It's been a bit over a week since Anita Kurmann was killed in a crash with a turning truck that then drove off without stopping. Few details are available but there are two things that we can be certain about: first that it is a terrible tragedy, and second that little to nothing will be done to prevent such tragedies in the future. There are possible alleviating measures that exist and could be required by proper regulation, including truck side-guards, or restrictions on the size, weight, number of axles, and length of trucks that are allowed on certain city streets. Our public street rights-of-way were laid out long before the concept of a 5-axle, 40 ton, 53-foot long truck was ever conceived. And it is difficult to imagine how a human-friendly environment could ever be compatible with such behemoths.
Although technically receiving more oversight than the personal car, the trucking industry is remarkably regulation-free compared to other transportation sectors. No other form of transportation allows size, weight and maneuverability concerns to be so radically dismissed in the same way. Air traffic control would never allow an oversized jumbo jet to land at a tiny airport. Railroad companies would never tolerate oversized freight cars that slammed into bridge abutments. Yet, for some reason, when it comes to the road, we simply shrug when oversized trucks cause death and destruction on a daily basis. It is curiously ironic that city planners have spent the past century meticulously separating people's homes away from industry, but still continue to design extremely dangerous, high-speed roads carrying heavy industrial truck traffic right next to those very same homes.
When it comes to regulation of motor vehicles, all the furor seems to focus around taxicabs vs Uber, where the regulations have no safety purpose, but are just one piece of a tug-of-war between the few dirty 1970s-style dirtbags who run the taxicab business and the slick B-school douchebags who run Uber. And when it's not about profits, it's about traffic speeds, because the only thing, besides money, that seems matter to people in power is convenience for suburban drivers. Such regulation has nothing to do with safety and everything to do with privileging the powerful. Meanwhile, some drivers manage to keep their license long enough to score four OUI offenses and kill someone. Or even when the police determine that a driver is an "immediate threat" the antiquated system cannot process the paperwork in time to prevent him from killing. Those are some real examples of problems that could be fixed with proper rules, procedures and regulations. I wonder if it will ever happen.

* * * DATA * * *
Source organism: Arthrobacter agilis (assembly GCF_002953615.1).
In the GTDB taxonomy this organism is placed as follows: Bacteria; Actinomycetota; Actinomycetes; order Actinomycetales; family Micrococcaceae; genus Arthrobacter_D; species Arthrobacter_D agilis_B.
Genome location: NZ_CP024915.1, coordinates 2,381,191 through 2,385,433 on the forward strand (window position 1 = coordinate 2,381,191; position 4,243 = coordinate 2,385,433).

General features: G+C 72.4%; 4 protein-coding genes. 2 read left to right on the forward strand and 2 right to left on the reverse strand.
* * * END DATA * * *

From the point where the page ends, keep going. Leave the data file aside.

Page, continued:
The trouble is, of course, that regulations are not created solely based upon merit in achieving objective goals such as safety. Regulations are a product of politics, a swirling morass of money, culture, personal vendettas, and tribalism. 149 people were killed by motor vehicle crashes in the first 6 months of this year. But no politician is going to be held accountable for that carnage. Few voters even spend much time thinking about it. So the perverse story doesn't change from year to year. I won't pretend to have an answer, but I will note that if the problem is politics, then the solution has to be too.